Originating Technology/NASA Contribution
Often times, when people think of NASA, they think of space
travel. The first “A” in NASA, however, is for “Aeronautics,”
and the Agency has always held as one of its tenets to
explore, define, and solve issues in aircraft design. Just
as often as NASA is associated with space travel, when
people hear aeronautics, they often think of airplanes,
but part of NASA’s aeronautics program is one of the most
advanced rotorcraft design and test programs in the world.
Located at Ames Research Center, the Aeromechanics Branch of the Flight Vehicle Research and Technology Division conducts theoretical and experimental research in support of the U.S. helicopter industry and the U.S. Department of Defense. At this research site, engineers study all aspects of the rotorcraft that directly influence the vehicle’s performance, structural and dynamic responses, external acoustics, vibration, and aeroelastic stability.
They use modern wind tunnels and advanced computational methodologies to calculate fluid dynamics and perform multidisciplinary, comprehensive analyses in the quest to further understand the complete rotorcraft’s operating environment and to develop analytical models to predict aerodynamic, aeroacoustic, and dynamic behavior. The experimental research also seeks to obtain accurate data to validate these analyses, investigate phenomena currently beyond predictive capability, and achieve rapid solutions to flight vehicle problems.
Founded in 1979, Continuum
Dynamics Inc. (CDI), of Ewing,
New Jersey, specializes in advanced engineering services,
including fluid dynamic modeling and analysis for aeronautics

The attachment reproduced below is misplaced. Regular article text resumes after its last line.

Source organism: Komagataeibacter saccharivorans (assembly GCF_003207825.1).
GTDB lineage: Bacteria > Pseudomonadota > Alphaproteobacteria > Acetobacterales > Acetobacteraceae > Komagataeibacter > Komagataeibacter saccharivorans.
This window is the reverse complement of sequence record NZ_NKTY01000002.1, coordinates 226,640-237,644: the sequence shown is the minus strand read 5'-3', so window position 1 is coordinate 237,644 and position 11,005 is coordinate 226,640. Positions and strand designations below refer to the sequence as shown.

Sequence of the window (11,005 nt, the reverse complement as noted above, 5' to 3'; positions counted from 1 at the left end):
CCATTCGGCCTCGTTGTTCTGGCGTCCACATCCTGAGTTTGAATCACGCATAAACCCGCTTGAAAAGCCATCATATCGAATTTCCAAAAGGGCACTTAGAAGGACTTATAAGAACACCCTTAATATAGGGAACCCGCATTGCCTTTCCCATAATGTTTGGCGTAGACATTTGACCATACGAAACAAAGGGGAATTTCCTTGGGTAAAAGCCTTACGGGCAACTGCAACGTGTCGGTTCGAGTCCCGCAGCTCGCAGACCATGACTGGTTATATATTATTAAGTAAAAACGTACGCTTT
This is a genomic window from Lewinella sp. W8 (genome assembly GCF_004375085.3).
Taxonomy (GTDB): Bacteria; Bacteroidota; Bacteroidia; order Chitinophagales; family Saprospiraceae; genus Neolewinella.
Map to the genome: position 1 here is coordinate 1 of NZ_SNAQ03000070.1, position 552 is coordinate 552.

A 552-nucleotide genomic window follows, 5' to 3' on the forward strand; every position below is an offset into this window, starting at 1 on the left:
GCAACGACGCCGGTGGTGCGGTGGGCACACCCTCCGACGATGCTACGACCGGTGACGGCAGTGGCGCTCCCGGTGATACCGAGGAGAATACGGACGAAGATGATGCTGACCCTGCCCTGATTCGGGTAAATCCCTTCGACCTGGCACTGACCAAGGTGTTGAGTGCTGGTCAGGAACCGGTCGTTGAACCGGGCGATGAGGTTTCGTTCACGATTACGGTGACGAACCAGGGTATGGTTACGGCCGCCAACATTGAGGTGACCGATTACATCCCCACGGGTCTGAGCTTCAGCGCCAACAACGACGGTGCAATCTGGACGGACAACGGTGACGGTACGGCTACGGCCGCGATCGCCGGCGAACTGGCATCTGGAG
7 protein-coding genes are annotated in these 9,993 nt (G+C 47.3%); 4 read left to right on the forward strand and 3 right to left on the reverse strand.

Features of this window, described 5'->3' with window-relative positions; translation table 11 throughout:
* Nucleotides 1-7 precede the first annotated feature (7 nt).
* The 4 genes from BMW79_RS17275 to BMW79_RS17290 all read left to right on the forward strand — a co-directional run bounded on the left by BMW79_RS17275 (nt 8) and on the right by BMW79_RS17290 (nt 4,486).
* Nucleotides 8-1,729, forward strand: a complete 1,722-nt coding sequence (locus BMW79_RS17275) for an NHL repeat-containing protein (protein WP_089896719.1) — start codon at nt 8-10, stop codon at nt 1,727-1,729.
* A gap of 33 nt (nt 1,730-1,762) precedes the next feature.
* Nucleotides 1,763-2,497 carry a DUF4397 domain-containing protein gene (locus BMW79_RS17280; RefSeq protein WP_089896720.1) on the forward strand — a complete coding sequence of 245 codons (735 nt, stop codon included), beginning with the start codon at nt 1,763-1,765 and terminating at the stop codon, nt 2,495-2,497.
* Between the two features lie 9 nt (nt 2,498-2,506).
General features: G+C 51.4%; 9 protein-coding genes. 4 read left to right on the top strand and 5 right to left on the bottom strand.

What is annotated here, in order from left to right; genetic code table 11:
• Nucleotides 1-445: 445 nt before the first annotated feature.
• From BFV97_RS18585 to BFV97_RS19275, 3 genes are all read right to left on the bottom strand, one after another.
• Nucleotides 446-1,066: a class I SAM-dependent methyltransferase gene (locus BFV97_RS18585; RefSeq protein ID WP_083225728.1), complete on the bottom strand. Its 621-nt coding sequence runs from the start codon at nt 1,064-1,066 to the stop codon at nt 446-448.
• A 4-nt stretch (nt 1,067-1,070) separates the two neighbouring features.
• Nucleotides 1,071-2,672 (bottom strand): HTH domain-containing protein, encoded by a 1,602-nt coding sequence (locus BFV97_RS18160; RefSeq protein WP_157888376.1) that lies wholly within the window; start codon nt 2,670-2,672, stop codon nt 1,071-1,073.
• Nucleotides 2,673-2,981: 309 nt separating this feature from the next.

research. Its clients include government agencies, as well
as the aerospace, nuclear, and pharmaceutical industries,
and it has been partnering with NASA since its inception.
The company has converted years of NASA-funded research efforts into a variety of commercial products. For example, 1987 and 1992 NASA Small Business Innovation Research (SBIR) grants on helicopter wake modeling resulted in software code used in a blade redesign program for Carson Helicopters, of Perkasie, Pennsylvania, that simultaneously increased the payload of its Sikorsky S-61 helicopter by 2,000 pounds and increased cruise speeds at 10,000 feet by 15 knots.
Follow-on development of this same rotorcraft model, based on 1999 and 2002 NASA SBIR work, resulted in a $24 million revenue increase for Sikorsky Aircraft Corporation, of Stratford, Connecticut, as part of the company’s rotor design efforts.
Altogether, the company has completed a number of SBIR projects with NASA, including early rotorcraft work done through Langley Research Center, but more recently, out of Ames.
This rotorcraft model software code, marketed by CDI as the Comprehensive Hierarchical Aeromechanics Rotorcraft Model (CHARM), is a tool for studying helicopter and tiltrotor unsteady free wake modeling, including distributed and integrated loads, and performance prediction.